Eating for anxiety

Anxiety is a natural bodily response, but for some people, feeling anxious can morph into a debilitating part of everyday life. Can a diet adjustment help you to take back control?

Heart pounding? Shallow breathing? Tired? If this describes how you feel a lot of the time, it may be that you have anxiety. Anxiety is a normal stress response that can protect us from harm, but when feeling anxious becomes a daily occurrence, it can escalate into a real problem. This level of anxiousness means that you’re constantly ‘primed’ and expecting impending threat, and this can negatively affect your daily life in a number of ways, including difficulty in concentrating, irritability, fatigue and panic attacks.

A variety of factors can increase the risk of anxiety disorder. Anxiety affects puce as many women as men, and age also plays a part, with the greatest risk for those aged 10-25. Research also shows that children who are shy or who have experienced some form of bullying are at a higher risk of developing anxiety disorders later in life. Additionally, anxiety disorders tend to run in families, believed to have both a genetic and learned component. Traumatic events and certain medical conditions are also associated with an increased risk.

Anxiety is a multi-faceted disorder, involving both hormonal and metabolic imbalances. But there are some changes that you can make to your diet to ease your symptoms and feel more in control, which you will find on the next few pages. They do not, of course, replace professional help – so if you are concerned about your anxiety, speak to your GP first.

Skip the alcohol.

When you feel anxious, it may be tempting to reach for a glass of bubbly. But while alcohol is a natural sedative and may initially calm you down, it can also disturb blood sugar levels – once the calming effects wear off, you’re actually more likely to experience even worse anxiety symptoms.

Curb the caffeine.

If you are struggling with anxiety, caffeine is another one to avoid. Caffeine can increase nervousness and may even contribute to panic attacks, so it’s best avoided altogether. Remember that it’s not just found in tea and coffee – you also need to watch chocolate, certain fizzy drinks, energy drinks and some sports supplements.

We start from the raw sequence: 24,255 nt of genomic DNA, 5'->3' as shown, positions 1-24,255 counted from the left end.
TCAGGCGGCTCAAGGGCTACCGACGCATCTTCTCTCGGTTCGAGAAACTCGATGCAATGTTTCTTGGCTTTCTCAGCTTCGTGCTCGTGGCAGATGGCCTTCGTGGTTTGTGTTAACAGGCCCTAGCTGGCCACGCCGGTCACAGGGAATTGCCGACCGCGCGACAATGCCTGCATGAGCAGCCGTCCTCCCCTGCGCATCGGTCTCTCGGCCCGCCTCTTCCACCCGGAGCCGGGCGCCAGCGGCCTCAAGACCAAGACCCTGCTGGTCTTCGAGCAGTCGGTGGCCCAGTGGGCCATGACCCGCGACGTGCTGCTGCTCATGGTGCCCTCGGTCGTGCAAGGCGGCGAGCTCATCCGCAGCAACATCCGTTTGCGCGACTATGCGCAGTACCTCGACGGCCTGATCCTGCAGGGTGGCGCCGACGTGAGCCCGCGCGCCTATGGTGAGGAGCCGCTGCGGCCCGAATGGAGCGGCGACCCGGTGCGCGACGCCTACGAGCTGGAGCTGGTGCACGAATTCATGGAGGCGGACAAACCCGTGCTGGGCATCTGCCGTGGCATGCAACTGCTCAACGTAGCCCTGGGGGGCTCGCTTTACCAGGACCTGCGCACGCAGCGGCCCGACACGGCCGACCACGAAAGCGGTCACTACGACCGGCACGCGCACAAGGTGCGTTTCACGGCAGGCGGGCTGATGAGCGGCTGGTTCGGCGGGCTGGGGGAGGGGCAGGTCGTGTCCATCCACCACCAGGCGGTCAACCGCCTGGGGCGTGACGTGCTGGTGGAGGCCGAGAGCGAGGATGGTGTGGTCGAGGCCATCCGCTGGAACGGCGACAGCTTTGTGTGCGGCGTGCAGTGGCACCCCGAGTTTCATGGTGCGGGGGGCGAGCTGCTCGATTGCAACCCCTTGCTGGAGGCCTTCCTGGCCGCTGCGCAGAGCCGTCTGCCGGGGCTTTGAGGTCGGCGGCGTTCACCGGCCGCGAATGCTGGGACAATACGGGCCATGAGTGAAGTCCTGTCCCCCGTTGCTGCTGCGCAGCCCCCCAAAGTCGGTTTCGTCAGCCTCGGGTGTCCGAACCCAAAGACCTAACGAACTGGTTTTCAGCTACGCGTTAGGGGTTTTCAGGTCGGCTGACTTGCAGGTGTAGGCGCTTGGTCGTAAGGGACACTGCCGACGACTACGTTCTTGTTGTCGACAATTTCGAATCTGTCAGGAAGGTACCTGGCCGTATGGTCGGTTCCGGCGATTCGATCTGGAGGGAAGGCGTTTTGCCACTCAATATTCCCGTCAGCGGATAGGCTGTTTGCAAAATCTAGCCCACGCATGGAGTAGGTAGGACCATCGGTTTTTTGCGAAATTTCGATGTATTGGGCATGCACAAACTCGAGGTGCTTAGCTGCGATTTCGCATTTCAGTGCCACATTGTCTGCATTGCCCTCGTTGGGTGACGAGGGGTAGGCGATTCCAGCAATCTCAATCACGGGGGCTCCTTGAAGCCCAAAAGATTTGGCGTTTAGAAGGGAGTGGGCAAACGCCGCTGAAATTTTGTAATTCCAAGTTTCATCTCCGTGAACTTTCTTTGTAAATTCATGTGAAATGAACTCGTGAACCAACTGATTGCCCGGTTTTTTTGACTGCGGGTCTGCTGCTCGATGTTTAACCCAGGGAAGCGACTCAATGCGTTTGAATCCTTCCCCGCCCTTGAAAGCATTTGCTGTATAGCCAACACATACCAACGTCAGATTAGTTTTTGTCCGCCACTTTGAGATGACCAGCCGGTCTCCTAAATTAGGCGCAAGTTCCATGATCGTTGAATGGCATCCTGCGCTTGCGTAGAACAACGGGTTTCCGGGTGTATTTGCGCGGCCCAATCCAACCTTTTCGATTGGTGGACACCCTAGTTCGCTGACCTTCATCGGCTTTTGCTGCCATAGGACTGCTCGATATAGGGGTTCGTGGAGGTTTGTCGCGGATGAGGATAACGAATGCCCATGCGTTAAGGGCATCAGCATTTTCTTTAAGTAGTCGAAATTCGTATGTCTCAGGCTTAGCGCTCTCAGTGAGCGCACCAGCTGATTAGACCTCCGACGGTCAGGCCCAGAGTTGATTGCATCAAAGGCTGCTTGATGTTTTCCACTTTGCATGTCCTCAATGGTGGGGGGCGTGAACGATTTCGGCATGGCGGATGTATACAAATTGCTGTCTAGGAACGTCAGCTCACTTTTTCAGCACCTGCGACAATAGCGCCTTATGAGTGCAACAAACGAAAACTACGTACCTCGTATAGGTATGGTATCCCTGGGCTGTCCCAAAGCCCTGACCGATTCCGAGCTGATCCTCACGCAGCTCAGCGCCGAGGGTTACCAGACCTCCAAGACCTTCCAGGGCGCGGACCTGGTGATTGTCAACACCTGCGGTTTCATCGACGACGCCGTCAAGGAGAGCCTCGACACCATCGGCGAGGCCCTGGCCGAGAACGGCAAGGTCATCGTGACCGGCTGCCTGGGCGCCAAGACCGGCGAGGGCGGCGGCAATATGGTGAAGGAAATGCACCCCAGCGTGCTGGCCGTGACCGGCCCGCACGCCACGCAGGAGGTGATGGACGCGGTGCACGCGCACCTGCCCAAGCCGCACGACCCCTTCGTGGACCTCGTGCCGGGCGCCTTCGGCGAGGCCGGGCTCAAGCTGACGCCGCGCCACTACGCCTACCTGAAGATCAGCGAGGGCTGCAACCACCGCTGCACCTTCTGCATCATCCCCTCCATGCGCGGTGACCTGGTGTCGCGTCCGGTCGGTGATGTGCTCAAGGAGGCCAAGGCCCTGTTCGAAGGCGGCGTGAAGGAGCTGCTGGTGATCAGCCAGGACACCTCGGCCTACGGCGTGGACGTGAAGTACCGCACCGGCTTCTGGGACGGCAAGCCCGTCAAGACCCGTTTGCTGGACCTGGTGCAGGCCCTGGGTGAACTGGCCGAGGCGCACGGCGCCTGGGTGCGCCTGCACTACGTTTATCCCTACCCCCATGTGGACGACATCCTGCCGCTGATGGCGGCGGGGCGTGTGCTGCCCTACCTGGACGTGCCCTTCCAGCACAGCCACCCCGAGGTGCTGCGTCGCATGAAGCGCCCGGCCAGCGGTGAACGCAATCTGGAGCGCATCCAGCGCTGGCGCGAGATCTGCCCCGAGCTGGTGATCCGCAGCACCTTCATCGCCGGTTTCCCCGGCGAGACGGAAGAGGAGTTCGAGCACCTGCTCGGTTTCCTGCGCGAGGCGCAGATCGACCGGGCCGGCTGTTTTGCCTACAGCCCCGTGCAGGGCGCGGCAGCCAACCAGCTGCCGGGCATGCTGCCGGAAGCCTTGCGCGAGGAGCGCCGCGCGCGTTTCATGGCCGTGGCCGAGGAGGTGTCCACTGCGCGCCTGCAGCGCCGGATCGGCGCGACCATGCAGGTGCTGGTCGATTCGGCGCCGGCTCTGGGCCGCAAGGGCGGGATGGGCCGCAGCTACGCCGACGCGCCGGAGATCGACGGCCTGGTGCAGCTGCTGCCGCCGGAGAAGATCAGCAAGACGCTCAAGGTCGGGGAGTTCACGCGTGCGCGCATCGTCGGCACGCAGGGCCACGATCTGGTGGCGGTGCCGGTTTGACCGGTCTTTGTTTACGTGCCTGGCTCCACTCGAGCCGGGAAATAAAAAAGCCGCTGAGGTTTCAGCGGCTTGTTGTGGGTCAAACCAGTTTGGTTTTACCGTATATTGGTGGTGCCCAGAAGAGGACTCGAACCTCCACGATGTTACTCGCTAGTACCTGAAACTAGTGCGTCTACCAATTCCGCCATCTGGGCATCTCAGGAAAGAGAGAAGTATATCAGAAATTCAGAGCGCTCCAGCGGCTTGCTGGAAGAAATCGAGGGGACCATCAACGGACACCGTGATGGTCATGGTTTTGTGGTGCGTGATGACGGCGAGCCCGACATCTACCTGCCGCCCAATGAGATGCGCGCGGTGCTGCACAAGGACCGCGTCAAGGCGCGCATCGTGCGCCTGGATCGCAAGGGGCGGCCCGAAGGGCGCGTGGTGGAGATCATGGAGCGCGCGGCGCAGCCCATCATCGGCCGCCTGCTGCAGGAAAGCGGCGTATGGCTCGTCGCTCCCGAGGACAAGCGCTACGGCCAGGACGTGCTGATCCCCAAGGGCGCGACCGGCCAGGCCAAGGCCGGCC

Up your protein.

Amino acids from protein-rich foods (lean meats, beans, pulses, soy, fish, shellfish, poultry and eggs) are the building blocks of the neurotransmitters that affect how we think and feel. If your diet is low in certain key amino acids this could exacerbate symptoms. For example, insufficient intake of the amino acids L-tryptophan, L-phenylalanine or L-tyrosine have been associated with increased symptoms of anxiety. Theanine, an amino acid found in green tea, produces a calming effect on the brain, so while green tea may contain a little caffeine, the effects seem to be mitigated by the presence of theanine.

Increase your magnesium.

Magnesium deficiency has been linked to anxiety disorders in several clinical studies. Known as the calming mineral, it is found naturally in foods such as spinach, Swiss chard, pumpkin seeds, almonds, avocado, dried figs and yogurt.

Try some selenium.

Another important mineral is selenium. In clinical trials, subjects given 100mg of selenium daily for 5 weeks reported improved mood and less anxiety. Good food sources include include Brazil nuts, sunflower seeds, pinto beans, halibut, sardines and wild salmon.

Brew some herbal teas.

Various herbs have been shown to have anti-anxiety or calming-effects. Lemon balm, valerian, chamomile, ashwagandha and rehodiola are all good choices, and available as trash, tinctures and capsules. A study also found that chamomile supplements (220mg up to five time daily) may help relieve generalised anxiety disorder.

Ferment your foods.

Emerging research is highlighting the importance of the relationship between the gastrointestinal tract and its billions of resident organisms – often referred to as the microbiome – and brain. Various studies have shown that supplementing with certain probiotics or fermented foods such as yoghurt and kefir can help ease anxiety. Try and include some fermented foods in your daily diet, which also include sauerkraut, natto, miso, kombucha and kimchi.

Make simple changes.

As well as these diet suggestions, there are lots of day-to-day activities you can try to help ease anxiety. Calming the mind through meditation or prayer is known for relieving stress and anxiety – research from Johns Hopkins university suggests that 30 minutes of daily meditation may alleviate some anxiety symptoms and act as an antidepressant. Some essential oils have also been shown to help with anxiety, boosting mood and calming the mind, including bergamot, lavender, clary sage, grapefruit and ylang ylang. Various clinical trials have demonstrated the benefit of yoga and tai chi for reducing anxiety, while yoga has also been shown to increase more of the neurotransmitter GABA, which is associated with calmness and improved mood. In one study, attending yoga classes for two months reduced stress symptoms in women with anxiety disorder. Anxiousness can also cause shallow breathing, which in turn can increase how anxious we feel. Try some deep breathing strategies if you notice this happening, such as breathing in for six seconds and out for eight.


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